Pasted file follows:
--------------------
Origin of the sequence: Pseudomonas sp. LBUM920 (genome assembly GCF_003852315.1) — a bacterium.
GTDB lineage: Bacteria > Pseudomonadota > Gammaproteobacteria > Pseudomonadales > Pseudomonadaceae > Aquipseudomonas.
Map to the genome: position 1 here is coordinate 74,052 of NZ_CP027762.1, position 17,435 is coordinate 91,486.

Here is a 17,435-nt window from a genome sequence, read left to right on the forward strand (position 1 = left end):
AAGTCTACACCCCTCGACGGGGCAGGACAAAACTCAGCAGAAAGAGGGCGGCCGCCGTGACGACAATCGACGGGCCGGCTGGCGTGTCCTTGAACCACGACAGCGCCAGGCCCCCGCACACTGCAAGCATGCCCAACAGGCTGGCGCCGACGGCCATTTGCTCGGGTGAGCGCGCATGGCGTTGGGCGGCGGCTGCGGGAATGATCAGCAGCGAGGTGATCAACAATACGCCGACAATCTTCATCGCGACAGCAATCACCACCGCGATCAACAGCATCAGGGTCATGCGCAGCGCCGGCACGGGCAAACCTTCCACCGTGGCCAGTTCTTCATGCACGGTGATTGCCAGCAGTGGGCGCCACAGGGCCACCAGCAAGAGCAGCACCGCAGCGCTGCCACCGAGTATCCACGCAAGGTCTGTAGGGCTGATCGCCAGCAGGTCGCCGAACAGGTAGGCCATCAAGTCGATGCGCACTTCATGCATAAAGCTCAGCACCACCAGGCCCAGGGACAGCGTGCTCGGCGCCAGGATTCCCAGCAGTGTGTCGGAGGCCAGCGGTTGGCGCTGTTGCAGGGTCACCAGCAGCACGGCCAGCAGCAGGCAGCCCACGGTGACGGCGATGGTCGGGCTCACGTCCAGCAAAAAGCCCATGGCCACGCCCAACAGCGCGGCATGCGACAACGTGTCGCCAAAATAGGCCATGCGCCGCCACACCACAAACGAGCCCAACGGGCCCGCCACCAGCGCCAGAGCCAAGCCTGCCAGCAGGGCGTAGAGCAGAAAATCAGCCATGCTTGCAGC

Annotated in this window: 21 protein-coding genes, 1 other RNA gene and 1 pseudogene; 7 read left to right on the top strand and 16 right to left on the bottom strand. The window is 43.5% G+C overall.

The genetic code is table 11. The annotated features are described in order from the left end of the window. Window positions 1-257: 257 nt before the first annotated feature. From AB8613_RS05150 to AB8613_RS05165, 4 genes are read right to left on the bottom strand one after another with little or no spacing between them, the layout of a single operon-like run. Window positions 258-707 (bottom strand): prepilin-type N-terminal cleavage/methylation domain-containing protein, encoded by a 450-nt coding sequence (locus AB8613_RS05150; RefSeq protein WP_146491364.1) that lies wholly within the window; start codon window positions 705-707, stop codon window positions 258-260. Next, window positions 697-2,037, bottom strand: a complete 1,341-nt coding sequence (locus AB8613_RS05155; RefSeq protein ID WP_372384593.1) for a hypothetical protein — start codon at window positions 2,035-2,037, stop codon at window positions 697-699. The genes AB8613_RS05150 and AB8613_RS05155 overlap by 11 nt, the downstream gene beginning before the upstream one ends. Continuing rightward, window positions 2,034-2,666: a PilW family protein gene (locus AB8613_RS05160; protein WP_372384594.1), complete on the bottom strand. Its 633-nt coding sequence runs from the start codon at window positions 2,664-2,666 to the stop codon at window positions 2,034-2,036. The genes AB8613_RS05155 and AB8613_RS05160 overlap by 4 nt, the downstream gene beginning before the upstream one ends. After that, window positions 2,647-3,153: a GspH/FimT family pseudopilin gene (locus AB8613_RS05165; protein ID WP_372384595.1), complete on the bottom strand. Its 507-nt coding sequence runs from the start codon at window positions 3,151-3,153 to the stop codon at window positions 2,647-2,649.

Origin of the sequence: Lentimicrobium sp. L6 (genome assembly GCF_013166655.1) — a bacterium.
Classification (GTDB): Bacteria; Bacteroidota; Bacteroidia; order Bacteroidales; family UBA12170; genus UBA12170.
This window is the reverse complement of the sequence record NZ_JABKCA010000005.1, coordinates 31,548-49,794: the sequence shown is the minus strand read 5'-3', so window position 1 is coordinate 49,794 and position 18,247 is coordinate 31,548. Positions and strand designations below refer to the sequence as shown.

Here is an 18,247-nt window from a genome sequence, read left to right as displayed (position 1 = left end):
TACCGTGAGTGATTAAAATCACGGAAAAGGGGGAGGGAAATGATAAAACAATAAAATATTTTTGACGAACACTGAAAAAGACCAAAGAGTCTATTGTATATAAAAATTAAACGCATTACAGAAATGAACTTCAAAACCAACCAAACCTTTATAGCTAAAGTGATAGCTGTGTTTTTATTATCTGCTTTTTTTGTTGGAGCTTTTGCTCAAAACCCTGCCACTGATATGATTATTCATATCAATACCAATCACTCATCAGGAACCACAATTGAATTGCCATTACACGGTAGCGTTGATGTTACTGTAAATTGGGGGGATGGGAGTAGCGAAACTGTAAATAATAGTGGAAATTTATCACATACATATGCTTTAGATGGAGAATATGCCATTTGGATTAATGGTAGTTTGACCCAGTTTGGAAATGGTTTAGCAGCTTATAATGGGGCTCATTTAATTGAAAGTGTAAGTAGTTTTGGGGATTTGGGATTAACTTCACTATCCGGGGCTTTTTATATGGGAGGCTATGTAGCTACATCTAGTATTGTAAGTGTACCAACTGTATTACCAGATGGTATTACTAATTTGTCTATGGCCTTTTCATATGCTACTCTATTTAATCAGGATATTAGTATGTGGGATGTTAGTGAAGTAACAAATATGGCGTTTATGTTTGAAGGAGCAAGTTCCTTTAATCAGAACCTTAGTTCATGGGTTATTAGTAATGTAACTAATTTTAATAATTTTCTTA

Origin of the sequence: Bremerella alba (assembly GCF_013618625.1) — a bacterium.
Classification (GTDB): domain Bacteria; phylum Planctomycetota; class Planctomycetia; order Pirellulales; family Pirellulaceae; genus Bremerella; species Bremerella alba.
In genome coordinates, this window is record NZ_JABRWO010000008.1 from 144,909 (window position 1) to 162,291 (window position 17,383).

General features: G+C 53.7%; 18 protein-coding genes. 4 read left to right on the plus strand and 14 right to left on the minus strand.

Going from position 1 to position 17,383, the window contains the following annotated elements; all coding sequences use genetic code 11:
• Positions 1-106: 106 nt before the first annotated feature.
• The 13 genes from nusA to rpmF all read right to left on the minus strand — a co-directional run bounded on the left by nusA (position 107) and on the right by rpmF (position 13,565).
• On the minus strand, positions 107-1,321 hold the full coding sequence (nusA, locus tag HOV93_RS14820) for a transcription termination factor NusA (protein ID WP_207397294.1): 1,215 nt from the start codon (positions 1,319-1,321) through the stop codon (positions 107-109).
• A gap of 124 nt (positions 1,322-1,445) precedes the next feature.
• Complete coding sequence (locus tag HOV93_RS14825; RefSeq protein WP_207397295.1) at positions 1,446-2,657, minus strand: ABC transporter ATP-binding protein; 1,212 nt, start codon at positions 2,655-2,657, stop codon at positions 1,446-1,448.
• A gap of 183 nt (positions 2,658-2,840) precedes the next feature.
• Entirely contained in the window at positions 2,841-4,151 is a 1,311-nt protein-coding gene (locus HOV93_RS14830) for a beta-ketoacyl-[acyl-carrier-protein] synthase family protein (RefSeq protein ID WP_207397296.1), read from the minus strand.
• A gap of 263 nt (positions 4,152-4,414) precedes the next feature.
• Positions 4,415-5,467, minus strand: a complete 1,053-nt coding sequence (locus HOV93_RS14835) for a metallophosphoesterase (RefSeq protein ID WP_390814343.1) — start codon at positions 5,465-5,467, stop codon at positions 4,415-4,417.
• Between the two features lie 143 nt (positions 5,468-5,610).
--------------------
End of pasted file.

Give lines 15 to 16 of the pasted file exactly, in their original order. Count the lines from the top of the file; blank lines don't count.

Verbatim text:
In genome coordinates, this window is record NZ_JABRWO010000008.1 from 144,909 (window position 1) to 162,291 (window position 17,383).

General features: G+C 53.7%; 18 protein-coding genes. 4 read left to right on the plus strand and 14 right to left on the minus strand.